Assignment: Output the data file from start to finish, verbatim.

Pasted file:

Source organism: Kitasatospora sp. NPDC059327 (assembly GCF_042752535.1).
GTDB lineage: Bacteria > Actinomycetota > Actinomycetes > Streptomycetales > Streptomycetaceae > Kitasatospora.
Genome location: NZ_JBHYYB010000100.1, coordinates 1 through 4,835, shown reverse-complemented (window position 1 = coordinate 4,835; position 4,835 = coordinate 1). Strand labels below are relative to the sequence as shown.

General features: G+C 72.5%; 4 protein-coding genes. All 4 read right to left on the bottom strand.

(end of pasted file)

Source organism: Kitasatospora sp. NPDC059327 (assembly GCF_042752535.1).
GTDB lineage: Bacteria > Actinomycetota > Actinomycetes > Streptomycetales > Streptomycetaceae > Kitasatospora.
Genome location: NZ_JBHYYB010000100.1, coordinates 1 through 4,835, shown reverse-complemented (window position 1 = coordinate 4,835; position 4,835 = coordinate 1). Strand labels below are relative to the sequence as shown.

General features: G+C 72.5%; 4 protein-coding genes. All 4 read right to left on the bottom strand.